The Feeling of Vientiane: Doing Business in Laos

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Each city has its own feel to it. Vientiane, the capital of Laos, is nothing like you’d expect out of any other capital city in Asia. First ...

Each city has its own feel to it. Vientiane, the capital of Laos, is nothing like you’d expect out of any other capital city in Asia. First in a series on doing business in Laos.

By Karn G. Bulsuk



For many jet setting business travelers, Vientiane proves to be quite the anti-thesis of capital cities belonging to the Asian Tigers. Even before landing, you get a feeling that Vientiane isn’t a busy, bustling metropolis that places such as Hong Kong or Bangkok would have trained you to expect, given the vast expanse of paddy fields visible from the sky on approach from to the airport.

While in major cities, a night approach is a spectacular show of lights and colours from buildings and traffic, in Vientiane you’re treated to a different show: the few lights that are dotted throughout the ground are like white stars glistening in the dark of the night, as if flying upside down with the sky below you.

The airport itself will also confirm your suspicions that the capital city of Laos is no Hanoi. The place is virtually empty and almost deserted, with only two or three parked turboprop planes belonging to Lao Airlines parked at night. Out of the dozen or so flights that land daily, most of them make the immediate return flight back to their countries of origin on the same day.





Day or night, Vientiane's airport is practically deserted with barely a plane in sight. When your correspondent disembarked from the pictured Thai Airways plane, the only other sign of life was the single Lao Airlines plane parked on the tarmac.

Once you step out of the airport into your left-hand drive taxi, they will probably drive down the well paved roads at a leisurely speed of 40-50 km/h. In fact, practically no one drives faster than this, with road signs indicating 30 km/h as the speed limit. All around you, you’re surrounded by buildings no taller than 4 stories, and signs in both Laotian and French.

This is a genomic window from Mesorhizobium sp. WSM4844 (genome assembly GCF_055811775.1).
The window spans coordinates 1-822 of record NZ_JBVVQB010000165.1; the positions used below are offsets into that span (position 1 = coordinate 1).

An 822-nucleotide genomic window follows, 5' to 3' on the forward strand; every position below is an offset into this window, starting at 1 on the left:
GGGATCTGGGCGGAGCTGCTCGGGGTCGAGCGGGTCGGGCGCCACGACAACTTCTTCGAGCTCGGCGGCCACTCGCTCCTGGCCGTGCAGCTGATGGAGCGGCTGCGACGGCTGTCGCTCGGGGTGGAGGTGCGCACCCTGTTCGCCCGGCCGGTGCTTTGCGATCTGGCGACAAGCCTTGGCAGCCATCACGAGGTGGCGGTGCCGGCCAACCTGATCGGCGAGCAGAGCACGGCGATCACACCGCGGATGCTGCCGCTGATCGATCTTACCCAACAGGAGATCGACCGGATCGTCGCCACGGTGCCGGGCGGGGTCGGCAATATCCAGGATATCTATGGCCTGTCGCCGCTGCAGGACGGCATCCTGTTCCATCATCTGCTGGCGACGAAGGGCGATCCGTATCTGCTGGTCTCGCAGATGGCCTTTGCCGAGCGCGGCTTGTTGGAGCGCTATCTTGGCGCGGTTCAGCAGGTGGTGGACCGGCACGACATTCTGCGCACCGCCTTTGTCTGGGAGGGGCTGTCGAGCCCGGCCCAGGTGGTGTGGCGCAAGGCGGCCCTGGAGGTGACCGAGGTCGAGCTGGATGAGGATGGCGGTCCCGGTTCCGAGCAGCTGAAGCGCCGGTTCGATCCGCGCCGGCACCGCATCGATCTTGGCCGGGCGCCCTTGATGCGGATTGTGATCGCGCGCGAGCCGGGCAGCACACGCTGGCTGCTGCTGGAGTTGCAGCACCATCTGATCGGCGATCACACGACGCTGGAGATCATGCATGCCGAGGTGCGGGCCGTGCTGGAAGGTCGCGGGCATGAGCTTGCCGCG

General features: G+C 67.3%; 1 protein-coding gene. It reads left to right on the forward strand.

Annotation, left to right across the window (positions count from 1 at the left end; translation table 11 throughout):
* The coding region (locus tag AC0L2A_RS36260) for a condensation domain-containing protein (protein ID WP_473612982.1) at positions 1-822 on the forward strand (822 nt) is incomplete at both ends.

One of the few things
actually produced in Laos.
Vientiane feels like a small, rural country town in Thailand, and the effect is amplified by the fact that supermarkets here are stocked mostly with food and other products made in Thailand. Manufacturing in Laos is still relatively low-key, and they are not yet able to produce enough to meet their own needs, with very few Lao produced products available for sale. Even a fair amount of Thai manufactured Coca Cola is imported despite having locally produced Pepsi in Laos. The only obvious exception would be Beer Lao, which is made locally.

Even after staying here for a few hours, you’ll get a sense of how laid back and relaxed everyone is. There’s no buy-buy-buy mentality you would get in stock market dominant economies (Lao just opened their first stock market in January 2011), nor is there a sense of deception or ill-will towards you. Life here may be extremely slow, but one of its redeeming qualities is just how nice people are, and how they will actually take the time to talk to you.

Quality of life here is also surprisingly high when you consider the amount of sports people in Vientiane can play after work – which ends on-time and even with peak season, rarely past 8:00 pm. They’re happy, and that is something that we in more “developed” economies seem to treat as being an inefficiency.

While Vientiane is probably the most relaxed and least developed capital in Southeast Asia, it certainly has its charms. While it may drive some highly driven business people up the wall, the Lao people simply don’t want to get a million things done in one day, and to be honest, why should they? Business here is laid back but once you learn to enjoy it, perhaps it's a reminder that in the good old days, business was actually a pleasure.




Photo credits:
Beer Lao -Lucas Torresi

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Karn G. Bulsuk: Full Speed Ahead: The Feeling of Vientiane: Doing Business in Laos
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